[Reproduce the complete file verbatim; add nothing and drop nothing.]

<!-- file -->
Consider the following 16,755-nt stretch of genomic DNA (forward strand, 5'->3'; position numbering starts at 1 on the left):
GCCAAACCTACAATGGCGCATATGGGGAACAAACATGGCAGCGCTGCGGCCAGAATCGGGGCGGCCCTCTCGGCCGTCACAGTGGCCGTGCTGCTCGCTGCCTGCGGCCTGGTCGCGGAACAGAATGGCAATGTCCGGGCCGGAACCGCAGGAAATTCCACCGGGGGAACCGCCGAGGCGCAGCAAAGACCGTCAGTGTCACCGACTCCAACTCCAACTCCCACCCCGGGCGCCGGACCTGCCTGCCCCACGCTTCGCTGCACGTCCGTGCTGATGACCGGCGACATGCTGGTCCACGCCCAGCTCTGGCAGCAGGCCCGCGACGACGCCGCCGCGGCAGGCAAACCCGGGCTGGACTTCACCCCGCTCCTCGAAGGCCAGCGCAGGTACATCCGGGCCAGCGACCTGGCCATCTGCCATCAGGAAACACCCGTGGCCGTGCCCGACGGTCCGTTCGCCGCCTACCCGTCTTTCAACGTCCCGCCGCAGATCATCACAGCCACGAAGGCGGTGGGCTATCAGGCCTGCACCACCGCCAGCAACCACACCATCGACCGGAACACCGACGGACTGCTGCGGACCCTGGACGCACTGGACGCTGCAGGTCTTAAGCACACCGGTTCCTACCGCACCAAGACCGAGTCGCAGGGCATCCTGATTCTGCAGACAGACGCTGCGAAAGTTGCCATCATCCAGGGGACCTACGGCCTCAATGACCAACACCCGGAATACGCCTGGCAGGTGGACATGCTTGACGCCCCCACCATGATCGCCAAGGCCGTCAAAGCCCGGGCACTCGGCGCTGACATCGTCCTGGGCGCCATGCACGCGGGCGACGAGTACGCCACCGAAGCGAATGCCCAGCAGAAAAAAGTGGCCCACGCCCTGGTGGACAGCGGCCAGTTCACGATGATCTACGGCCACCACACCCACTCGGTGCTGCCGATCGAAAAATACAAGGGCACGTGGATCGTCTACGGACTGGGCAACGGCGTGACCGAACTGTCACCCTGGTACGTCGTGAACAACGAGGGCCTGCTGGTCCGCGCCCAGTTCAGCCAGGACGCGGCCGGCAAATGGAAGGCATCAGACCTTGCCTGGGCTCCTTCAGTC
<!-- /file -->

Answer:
Consider the following 16,755-nt stretch of genomic DNA (forward strand, 5'->3'; position numbering starts at 1 on the left):
GCCAAACCTACAATGGCGCATATGGGGAACAAACATGGCAGCGCTGCGGCCAGAATCGGGGCGGCCCTCTCGGCCGTCACAGTGGCCGTGCTGCTCGCTGCCTGCGGCCTGGTCGCGGAACAGAATGGCAATGTCCGGGCCGGAACCGCAGGAAATTCCACCGGGGGAACCGCCGAGGCGCAGCAAAGACCGTCAGTGTCACCGACTCCAACTCCAACTCCCACCCCGGGCGCCGGACCTGCCTGCCCCACGCTTCGCTGCACGTCCGTGCTGATGACCGGCGACATGCTGGTCCACGCCCAGCTCTGGCAGCAGGCCCGCGACGACGCCGCCGCGGCAGGCAAACCCGGGCTGGACTTCACCCCGCTCCTCGAAGGCCAGCGCAGGTACATCCGGGCCAGCGACCTGGCCATCTGCCATCAGGAAACACCCGTGGCCGTGCCCGACGGTCCGTTCGCCGCCTACCCGTCTTTCAACGTCCCGCCGCAGATCATCACAGCCACGAAGGCGGTGGGCTATCAGGCCTGCACCACCGCCAGCAACCACACCATCGACCGGAACACCGACGGACTGCTGCGGACCCTGGACGCACTGGACGCTGCAGGTCTTAAGCACACCGGTTCCTACCGCACCAAGACCGAGTCGCAGGGCATCCTGATTCTGCAGACAGACGCTGCGAAAGTTGCCATCATCCAGGGGACCTACGGCCTCAATGACCAACACCCGGAATACGCCTGGCAGGTGGACATGCTTGACGCCCCCACCATGATCGCCAAGGCCGTCAAAGCCCGGGCACTCGGCGCTGACATCGTCCTGGGCGCCATGCACGCGGGCGACGAGTACGCCACCGAAGCGAATGCCCAGCAGAAAAAAGTGGCCCACGCCCTGGTGGACAGCGGCCAGTTCACGATGATCTACGGCCACCACACCCACTCGGTGCTGCCGATCGAAAAATACAAGGGCACGTGGATCGTCTACGGACTGGGCAACGGCGTGACCGAACTGTCACCCTGGTACGTCGTGAACAACGAGGGCCTGCTGGTCCGCGCCCAGTTCAGCCAGGACGCGGCCGGCAAATGGAAGGCATCAGACCTTGCCTGGGCTCCTTCAGTC